is it necessary for new users to be local admins?

Archived from groups: microsoft.public.windowsxp.configuration_manage (More info?)

We are upgrading to xp, and we need to know should we limit our users so
that they are not local admins. Will this break any software in it's normal
day-to-day operations (aside from installation issues)?

Thanks.
2 answers Last reply
More about users local admins
  1. Archived from groups: microsoft.public.windowsxp.configuration_manage (More info?)

    Chip,
    Unfortunately, yes. Many applications behave irregularly (or not at all)
    without local administrator priveleges. There are workarounds for this, but
    they should be implemented on a case-by-case basis. My best advice would be
    to configure a few machines in a lab environment with the software you use
    and establish several users with different privelege levels, and see what
    your users require. Hope this helps.

    Aaron Firouz

    "Chip Orange" wrote:

    > We are upgrading to xp, and we need to know should we limit our users so
    > that they are not local admins. Will this break any software in it's normal
    > day-to-day operations (aside from installation issues)?
    >
    > Thanks.
    >
    >
    >
    >
    >
  2. Archived from groups: microsoft.public.windowsxp.configuration_manage (More info?)

    Chip Orange wrote:
    > We are upgrading to xp, and we need to know should we limit our users so
    > that they are not local admins.


    Yes, yes, a thousand times, yes. There's almost never a good reason to
    give regular users elevated security permissions.

    HOW TO Create and Configure User Accounts in Windows XP
    http://support.microsoft.com/default.aspx?scid=kb;en-us;279783

    HOW TO Set, View, Change, or Remove File and Folder Permissions
    http://support.microsoft.com/default.aspx?scid=kb;en-us;q308418


    > Will this break any software in it's normal
    > day-to-day operations (aside from installation issues)?
    >


    WinXP's security paradigm won't "break" any properly designed and
    compatible applications. However, some poorly coded applications do
    sometimes require the user to have elevated privileges. If security is
    of concern to you, such applications should be removed and replaced.

    You may experience some problems if the software was designed for
    Win9x/Me, or if it was intended for WinNT/2K/XP, but was improperly
    designed. Quite simply, the installation routine for this application
    doesn't "know" how to handle individual user profiles, or the
    application tries to make changes to "off-limits" sections of the
    registry or protected Windows system folders. Quite often, you can make
    this software available to other users by _copying_ the Start Menu
    folder and Desktop folder shortcuts from the user profile from which the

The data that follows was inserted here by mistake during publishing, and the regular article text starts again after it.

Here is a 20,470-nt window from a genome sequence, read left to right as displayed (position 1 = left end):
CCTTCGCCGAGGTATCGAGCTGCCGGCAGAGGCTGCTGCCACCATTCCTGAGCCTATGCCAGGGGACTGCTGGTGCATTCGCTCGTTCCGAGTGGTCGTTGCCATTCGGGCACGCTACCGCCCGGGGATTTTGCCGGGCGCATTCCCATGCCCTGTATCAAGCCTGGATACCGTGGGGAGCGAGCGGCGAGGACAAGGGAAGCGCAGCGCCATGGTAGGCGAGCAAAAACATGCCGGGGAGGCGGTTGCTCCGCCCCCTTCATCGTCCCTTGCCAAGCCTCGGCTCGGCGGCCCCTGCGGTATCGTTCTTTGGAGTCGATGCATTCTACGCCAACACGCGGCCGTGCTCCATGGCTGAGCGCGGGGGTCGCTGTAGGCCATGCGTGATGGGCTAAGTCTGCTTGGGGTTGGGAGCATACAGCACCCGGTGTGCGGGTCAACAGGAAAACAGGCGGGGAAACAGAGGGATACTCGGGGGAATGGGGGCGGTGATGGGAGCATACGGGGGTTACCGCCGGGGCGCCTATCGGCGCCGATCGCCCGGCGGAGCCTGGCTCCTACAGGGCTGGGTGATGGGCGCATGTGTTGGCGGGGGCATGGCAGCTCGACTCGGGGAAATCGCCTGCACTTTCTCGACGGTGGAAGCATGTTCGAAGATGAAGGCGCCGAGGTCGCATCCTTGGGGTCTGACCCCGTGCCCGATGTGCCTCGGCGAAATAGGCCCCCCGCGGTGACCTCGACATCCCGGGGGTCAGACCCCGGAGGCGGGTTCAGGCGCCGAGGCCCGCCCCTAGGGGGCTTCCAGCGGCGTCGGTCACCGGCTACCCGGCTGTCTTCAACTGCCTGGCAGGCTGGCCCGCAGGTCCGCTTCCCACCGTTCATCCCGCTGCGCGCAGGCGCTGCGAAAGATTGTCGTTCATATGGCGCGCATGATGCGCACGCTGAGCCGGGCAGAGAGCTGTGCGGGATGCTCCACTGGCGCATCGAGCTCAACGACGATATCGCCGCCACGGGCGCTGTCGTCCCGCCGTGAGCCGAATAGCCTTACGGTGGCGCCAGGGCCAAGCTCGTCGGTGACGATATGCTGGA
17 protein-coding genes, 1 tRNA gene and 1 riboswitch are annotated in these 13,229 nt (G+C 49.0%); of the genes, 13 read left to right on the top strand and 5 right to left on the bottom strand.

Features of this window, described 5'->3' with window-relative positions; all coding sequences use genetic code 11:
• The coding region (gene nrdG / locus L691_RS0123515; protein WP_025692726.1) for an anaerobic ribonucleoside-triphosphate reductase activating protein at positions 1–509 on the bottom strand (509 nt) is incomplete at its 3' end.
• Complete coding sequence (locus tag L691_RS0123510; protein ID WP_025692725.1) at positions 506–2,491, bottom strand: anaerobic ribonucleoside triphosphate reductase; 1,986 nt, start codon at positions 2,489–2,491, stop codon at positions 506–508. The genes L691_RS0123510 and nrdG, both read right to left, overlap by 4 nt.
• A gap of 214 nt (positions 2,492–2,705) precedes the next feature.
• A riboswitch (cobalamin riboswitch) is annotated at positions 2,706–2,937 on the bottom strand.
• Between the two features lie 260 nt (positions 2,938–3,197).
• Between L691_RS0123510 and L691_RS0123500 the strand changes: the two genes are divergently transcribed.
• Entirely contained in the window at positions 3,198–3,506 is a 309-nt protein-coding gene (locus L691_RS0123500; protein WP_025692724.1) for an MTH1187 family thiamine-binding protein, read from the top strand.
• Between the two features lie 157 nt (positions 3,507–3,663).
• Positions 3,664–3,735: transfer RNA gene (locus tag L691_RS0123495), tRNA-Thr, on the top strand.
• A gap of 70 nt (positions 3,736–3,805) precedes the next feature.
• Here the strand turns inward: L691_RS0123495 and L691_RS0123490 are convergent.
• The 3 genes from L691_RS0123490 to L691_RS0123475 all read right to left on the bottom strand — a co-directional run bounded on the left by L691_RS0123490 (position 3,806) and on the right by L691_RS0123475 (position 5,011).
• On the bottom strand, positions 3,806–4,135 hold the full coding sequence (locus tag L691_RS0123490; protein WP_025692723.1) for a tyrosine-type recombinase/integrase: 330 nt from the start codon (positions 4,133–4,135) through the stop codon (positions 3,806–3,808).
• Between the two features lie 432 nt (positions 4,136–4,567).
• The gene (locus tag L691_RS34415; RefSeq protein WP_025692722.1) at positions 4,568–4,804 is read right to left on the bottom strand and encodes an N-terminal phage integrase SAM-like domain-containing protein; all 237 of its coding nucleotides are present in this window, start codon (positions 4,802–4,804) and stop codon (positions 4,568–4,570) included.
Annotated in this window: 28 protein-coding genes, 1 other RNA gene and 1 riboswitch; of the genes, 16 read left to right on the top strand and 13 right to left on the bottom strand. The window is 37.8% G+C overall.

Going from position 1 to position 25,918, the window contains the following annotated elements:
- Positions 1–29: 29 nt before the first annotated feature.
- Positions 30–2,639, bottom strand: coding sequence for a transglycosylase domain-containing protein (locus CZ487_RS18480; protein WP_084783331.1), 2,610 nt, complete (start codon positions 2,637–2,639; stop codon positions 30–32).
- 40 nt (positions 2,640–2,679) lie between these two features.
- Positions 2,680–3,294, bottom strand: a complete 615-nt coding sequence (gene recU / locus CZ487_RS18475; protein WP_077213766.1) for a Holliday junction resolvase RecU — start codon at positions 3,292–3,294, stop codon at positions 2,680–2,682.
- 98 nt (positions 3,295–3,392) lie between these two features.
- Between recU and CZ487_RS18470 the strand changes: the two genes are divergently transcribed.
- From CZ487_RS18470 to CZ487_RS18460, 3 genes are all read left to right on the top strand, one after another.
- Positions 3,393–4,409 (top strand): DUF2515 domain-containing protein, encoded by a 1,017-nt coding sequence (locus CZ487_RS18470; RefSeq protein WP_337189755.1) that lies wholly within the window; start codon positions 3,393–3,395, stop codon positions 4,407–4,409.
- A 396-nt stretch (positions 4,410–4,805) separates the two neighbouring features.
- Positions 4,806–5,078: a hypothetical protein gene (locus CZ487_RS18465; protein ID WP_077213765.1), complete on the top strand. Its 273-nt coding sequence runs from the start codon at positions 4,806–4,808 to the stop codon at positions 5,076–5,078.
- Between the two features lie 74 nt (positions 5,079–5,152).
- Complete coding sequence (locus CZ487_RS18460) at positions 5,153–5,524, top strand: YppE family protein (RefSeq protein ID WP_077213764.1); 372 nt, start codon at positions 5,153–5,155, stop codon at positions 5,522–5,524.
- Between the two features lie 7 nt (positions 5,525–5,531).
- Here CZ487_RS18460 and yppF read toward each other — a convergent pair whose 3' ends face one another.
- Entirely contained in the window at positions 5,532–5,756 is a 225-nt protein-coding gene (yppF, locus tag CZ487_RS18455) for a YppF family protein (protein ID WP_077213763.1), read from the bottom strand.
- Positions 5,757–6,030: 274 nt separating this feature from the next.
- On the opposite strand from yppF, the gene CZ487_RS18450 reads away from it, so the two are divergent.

software was installed in the corresponding folders in the user
    profile(s) in which you'd like the software to be accessible. If the
    application is something that can/should be made available to all
    current and future users, copying the shortcuts into the corresponding
    locations of the All Users profile will do the trick.

    For some obscure reason, game developers in particular seem to not
    understand WinXP's file security paradigm, and require even limited
    users to have unnecessarily high privileges to protected systems
    folders. For example, saved games are often stored in a sub-folder
    under the game's folder within C:\Program Files - a place where no
    inexperienced or limited user should have write permissions.

    NOTE: This may not work if the software requires access to parts
    of the hard drive and/or registry that are not normally accessible to
    regular users. (This won't occur if the application was properly
    written.) If this does prove to be the case, however, you're left with
    two options: Either grant the necessary users appropriate higher access
    privileges (either as Power Users or local administrators), or replace
    the application with one that was properly designed specifically for
    WinNT/2K/XP.

    Some Programs Do Not Work If You Log On from Limited Account
    http://support.microsoft.com/default.aspx?scid=kb;EN-US;q307091

    Additionally, here are a couple of tips suggested, in a reply to a
    different post, by MS-MVP Kent W. England:

    "If your game or application works with admin accounts, but not with
    limited accounts, you can fix it to allow limited users to access the
    program files folder with "change" capability rather than "read" which
    is the default.

    C:\>cacls "Program Files\appfolder" /e /t /p users:c

    where "appfolder" is the folder where the application is installed.

    If you wish to undo these changes, then run

    C:\>cacls "Program Files\appfolder" /e /t /p users:r

    If you still have a problem with running the program or saving
    settings on limited accounts, you may need to change permissions on
    the registry keys. Run regedit.exe and go to HKLM\Software\vendor\app,
    where "vendor\app" is the key that the software vendor used for your
    specific program. Change the permissions on this key to allow Users
    full control."


    --

    Bruce Chambers

    Help us help you:
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    http://www.catb.org/~esr/faqs/smart-questions.html

    You can have peace. Or you can have freedom. Don't ever count on having
    both at once. - RAH
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